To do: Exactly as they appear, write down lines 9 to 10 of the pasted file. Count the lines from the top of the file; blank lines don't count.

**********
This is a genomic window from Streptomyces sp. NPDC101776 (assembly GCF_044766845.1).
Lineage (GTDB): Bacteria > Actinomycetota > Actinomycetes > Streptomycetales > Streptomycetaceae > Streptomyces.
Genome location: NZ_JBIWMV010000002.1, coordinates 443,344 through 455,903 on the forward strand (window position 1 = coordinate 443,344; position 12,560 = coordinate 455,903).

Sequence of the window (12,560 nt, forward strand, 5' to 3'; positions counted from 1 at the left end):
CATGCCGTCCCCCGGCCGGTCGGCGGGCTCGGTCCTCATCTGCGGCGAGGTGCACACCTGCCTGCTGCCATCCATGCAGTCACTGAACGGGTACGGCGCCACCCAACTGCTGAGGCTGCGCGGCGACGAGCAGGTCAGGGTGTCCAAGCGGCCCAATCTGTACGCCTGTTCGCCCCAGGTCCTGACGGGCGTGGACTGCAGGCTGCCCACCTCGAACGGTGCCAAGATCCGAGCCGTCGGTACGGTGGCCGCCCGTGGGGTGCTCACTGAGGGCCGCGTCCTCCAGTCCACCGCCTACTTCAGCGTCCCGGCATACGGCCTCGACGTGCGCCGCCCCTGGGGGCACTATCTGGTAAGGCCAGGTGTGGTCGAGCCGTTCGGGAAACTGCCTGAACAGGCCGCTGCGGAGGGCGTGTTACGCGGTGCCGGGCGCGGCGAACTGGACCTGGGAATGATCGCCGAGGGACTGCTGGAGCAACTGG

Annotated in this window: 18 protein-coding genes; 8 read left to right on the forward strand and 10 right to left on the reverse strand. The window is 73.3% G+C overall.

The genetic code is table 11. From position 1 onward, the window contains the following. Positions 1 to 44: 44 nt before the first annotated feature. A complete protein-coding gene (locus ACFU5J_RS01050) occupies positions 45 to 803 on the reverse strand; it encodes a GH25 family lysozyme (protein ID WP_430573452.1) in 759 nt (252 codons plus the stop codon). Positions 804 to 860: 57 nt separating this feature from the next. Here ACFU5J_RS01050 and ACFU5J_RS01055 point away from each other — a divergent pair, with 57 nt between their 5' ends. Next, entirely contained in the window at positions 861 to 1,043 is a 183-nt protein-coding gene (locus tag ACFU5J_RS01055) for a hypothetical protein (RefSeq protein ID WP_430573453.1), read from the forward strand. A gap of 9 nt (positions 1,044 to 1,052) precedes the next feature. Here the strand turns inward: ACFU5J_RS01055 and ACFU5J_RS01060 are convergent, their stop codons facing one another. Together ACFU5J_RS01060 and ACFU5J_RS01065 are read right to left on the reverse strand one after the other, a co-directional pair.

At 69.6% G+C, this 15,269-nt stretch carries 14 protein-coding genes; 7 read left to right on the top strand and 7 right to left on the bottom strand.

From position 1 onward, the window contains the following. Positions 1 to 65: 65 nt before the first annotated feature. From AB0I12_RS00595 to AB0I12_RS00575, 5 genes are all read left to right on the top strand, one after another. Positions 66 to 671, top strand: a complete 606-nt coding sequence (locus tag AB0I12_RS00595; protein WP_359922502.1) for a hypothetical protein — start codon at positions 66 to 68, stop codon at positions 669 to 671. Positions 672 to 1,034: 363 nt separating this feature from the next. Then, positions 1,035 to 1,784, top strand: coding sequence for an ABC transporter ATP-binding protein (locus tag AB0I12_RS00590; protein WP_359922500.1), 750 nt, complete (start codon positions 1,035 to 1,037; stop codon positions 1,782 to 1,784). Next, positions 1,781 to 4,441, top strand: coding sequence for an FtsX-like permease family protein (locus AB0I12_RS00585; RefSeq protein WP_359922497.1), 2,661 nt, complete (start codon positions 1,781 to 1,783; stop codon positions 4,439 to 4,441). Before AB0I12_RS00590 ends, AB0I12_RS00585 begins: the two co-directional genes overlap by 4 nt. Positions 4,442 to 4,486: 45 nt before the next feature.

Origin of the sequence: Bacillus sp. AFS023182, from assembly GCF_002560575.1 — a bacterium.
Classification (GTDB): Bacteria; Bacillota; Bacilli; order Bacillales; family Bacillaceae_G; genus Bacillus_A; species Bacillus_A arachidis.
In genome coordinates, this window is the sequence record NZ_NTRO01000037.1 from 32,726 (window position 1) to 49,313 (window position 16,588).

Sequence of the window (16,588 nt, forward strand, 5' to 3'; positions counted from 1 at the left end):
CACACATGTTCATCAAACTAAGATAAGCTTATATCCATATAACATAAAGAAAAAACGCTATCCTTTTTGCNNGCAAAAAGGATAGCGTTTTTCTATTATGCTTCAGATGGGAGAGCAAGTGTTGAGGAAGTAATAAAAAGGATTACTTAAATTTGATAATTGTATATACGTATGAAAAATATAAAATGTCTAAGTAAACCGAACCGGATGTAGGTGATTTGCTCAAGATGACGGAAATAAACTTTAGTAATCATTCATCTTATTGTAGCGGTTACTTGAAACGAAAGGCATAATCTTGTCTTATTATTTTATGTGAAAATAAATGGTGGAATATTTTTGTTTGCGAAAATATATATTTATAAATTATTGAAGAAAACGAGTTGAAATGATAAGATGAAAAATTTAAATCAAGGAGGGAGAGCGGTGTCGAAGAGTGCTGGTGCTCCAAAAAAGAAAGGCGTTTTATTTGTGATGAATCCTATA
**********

From position 1 onward, the window contains the following. Positions 1 to 65: 65 nt before the first annotated feature. From AB0I12_RS00595 to AB0I12_RS00575, 5 genes are all read left to right on the top strand, one after another. Positions 66 to 671, top strand: a complete 606-nt coding sequence (locus tag AB0I12_RS00595; protein WP_359922502.1) for a hypothetical protein — start codon at positions 66 to 68, stop codon at positions 669 to 671. Positions 672 to 1,034: 363 nt separating this feature from the next. Then, positions 1,035 to 1,784, top strand: coding sequence for an ABC transporter ATP-binding protein (locus tag AB0I12_RS00590; protein WP_359922500.1), 750 nt, complete (start codon positions 1,035 to 1,037; stop codon positions 1,782 to 1,784). Next, positions 1,781 to 4,441, top strand: coding sequence for an FtsX-like permease family protein (locus AB0I12_RS00585; RefSeq protein WP_359922497.1), 2,661 nt, complete (start codon positions 1,781 to 1,783; stop codon positions 4,439 to 4,441). Before AB0I12_RS00590 ends, AB0I12_RS00585 begins: the two co-directional genes overlap by 4 nt. Positions 4,442 to 4,486: 45 nt before the next feature.

Origin of the sequence: Bacillus sp. AFS023182, from assembly GCF_002560575.1 — a bacterium.